Who should judge treatment effects as unimportant?

individual patient encounters

The concept of the smallest worthwhile effect, often used to evaluate treatment effectiveness, may not be as straightforward as previously thought, according to an editorial by Shaheed and others. Dismissing treatments solely based on their failure to meet a standard benchmark can be overly simplistic and may disregard important factors that influence patient outcomes. It is crucial to consider individual patient encounters. This includes baseline health, cost, risk of harms, accessibility, and patient preferences when determining the smallest worthwhile effect.

Varying Estimates and Inconsistent Benchmarks

One of the major challenges with the smallest worthwhile effect is the wide range of estimates that different studies and contexts show. This inconsistency raises concerns about the reliability and applicability of a generic benchmark. Applying the same benchmark to treatments with different costs, access, complexity, and potential for harm becomes illogical and fails to consider the unique characteristics of each intervention.

Involving Patients 

Patients should play an active role in treatment decisions. It is essential to communicate the magnitude, precision, and certainty of treatment effects, enabling patients to make informed choices. Focusing not only on mean between-group differences but also on patient satisfaction and the proportion of patients achieving desired outcomes provides a more comprehensive perspective on treatment efficacy.

Clear Information 

Researchers should provide transparent information about treatment outcomes, risks, alternatives, and contextual factors. This includes conveying details about treatment costs, complexity, ease of access, and safety. Such information empowers patients to understand the broader clinical context and make decisions aligned with their individual circumstances and preferences.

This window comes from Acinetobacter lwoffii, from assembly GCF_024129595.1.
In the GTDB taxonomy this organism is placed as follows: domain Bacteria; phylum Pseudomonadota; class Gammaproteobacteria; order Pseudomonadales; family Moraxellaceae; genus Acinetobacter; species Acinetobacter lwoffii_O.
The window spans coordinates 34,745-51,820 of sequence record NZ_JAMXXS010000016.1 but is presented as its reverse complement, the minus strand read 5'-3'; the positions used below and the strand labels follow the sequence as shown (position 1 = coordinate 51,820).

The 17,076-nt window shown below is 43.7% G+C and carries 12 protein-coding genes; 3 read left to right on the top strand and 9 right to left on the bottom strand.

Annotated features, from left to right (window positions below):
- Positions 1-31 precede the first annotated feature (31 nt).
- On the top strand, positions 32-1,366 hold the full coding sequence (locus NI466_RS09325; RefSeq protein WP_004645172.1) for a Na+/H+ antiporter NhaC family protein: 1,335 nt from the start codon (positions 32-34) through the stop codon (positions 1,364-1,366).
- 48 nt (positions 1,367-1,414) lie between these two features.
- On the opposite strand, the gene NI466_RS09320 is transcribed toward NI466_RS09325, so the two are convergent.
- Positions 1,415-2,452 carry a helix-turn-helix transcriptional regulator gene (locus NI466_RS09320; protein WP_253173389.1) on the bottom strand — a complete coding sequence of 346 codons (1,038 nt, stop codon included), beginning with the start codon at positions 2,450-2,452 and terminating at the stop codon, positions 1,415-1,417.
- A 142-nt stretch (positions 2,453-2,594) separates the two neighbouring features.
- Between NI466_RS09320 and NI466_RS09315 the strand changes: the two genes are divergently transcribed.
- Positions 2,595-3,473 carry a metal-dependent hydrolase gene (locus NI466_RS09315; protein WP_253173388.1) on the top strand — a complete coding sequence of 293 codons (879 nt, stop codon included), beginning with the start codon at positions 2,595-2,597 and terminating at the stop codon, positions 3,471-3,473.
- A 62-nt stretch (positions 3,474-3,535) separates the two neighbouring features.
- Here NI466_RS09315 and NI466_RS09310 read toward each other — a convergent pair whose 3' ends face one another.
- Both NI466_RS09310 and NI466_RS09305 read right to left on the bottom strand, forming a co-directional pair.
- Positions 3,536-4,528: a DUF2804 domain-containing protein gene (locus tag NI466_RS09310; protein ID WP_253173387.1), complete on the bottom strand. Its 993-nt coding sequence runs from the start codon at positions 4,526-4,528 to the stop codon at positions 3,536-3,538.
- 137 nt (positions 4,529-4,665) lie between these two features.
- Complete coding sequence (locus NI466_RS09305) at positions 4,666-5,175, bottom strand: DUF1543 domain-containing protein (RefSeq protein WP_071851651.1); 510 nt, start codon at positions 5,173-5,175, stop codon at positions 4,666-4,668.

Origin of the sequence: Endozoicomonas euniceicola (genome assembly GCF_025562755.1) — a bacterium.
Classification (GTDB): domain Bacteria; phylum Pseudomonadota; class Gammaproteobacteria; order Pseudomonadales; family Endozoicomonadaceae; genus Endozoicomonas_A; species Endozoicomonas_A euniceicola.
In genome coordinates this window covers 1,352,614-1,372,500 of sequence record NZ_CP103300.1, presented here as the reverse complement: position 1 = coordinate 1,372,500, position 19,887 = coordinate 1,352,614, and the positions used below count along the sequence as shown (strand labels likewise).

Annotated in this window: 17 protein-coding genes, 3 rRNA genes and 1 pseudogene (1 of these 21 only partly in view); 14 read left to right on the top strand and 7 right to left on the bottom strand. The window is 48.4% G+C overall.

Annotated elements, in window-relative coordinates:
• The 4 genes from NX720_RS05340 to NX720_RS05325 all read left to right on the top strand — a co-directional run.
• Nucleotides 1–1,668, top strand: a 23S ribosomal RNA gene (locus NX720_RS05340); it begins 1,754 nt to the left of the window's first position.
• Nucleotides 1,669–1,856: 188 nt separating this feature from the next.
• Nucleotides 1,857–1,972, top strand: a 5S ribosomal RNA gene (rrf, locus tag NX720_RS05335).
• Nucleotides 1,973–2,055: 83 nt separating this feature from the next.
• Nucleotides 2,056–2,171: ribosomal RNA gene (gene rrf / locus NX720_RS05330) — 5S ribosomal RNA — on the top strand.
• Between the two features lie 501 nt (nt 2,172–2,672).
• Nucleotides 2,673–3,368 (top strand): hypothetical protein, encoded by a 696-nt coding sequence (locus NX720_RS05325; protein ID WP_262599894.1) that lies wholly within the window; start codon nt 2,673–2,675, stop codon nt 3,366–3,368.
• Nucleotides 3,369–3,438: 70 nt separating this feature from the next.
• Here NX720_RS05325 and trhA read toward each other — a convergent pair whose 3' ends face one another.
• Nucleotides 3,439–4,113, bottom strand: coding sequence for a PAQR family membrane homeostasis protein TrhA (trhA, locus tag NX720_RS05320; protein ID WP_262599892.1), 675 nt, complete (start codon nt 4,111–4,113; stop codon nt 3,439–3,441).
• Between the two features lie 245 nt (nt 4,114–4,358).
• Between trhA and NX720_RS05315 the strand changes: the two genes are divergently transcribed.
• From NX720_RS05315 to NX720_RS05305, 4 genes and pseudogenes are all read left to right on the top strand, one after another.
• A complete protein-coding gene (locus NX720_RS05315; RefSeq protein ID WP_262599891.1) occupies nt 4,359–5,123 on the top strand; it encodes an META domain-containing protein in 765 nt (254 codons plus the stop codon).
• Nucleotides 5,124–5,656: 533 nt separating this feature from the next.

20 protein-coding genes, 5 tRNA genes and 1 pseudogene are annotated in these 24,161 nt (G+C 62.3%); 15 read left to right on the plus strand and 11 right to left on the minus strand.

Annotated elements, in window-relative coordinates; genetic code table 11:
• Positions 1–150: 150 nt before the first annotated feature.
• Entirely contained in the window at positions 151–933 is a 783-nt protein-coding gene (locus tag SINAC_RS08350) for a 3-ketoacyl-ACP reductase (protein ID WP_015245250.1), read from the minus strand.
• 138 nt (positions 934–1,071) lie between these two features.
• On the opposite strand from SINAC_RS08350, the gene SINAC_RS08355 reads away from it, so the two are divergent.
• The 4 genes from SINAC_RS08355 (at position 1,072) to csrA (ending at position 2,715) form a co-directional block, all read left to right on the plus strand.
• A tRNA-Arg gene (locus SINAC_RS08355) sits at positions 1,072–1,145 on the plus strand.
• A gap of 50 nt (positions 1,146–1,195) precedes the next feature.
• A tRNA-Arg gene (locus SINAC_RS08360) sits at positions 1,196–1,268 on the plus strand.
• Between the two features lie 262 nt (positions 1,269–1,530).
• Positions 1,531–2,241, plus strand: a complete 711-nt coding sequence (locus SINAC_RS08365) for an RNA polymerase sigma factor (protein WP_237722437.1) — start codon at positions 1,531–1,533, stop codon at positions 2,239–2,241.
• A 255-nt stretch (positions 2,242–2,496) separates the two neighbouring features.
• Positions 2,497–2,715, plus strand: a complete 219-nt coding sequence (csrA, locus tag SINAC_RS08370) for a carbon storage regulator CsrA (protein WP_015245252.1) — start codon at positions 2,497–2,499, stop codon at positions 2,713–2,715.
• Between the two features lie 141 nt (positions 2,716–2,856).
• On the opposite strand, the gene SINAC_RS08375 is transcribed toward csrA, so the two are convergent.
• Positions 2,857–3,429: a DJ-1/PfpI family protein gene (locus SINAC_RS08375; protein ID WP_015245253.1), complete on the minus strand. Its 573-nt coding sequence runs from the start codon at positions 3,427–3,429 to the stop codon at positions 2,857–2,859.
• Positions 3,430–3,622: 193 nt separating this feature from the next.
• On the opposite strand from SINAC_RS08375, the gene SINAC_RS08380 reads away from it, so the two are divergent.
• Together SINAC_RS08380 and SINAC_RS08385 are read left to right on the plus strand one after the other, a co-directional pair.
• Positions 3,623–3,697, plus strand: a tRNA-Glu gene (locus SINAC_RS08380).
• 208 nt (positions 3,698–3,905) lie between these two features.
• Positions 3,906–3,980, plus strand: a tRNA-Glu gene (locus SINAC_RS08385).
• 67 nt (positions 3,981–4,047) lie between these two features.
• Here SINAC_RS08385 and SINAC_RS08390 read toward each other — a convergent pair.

A Nuanced Approach

A more nuanced approach is recommended, categorizing effect estimates as small, moderate, or large. By avoiding the imposition of (arbitrary) cutoffs for the smallest worthwhile effect, patients get the autonomy to assess the clinical utility of treatments based on their personal values and priorities. This approach acknowledges that what may be considered worthwhile can vary among individuals.

 

 

Facilitating Shared Decision-Making

Shared decision-making should be the foundation of treatment discussions. It’s important to consider patient circumstances and preferences, so that decisions are not governed by arbitrary cutoffs for the smallest worthwhile effect. By providing comprehensive information and fostering collaborative decision-making, clinicians and patients can navigate treatment choices together. This can result in more patient-centered care.

Conclusion

As the understanding of the smallest worthwhile effect evolves, it is essential to prioritize patient-centered care. Acknowledging the complexity of treatment decisions and involving patients in the process allows for personalized approaches. Researchers should provide transparent information, categorize effect estimates, and consider contextual factors. 

By embracing shared decision-making and discarding arbitrary cutoffs, we can empower patients to make informed choices that align with their unique circumstances and preferences. Ultimately, prioritizing patients’ needs will lead to more effective and meaningful healthcare outcomes.

Our models, such as the LxH Dynamic Disc Model, help professionals facilitate patient-centered care and clear information. 

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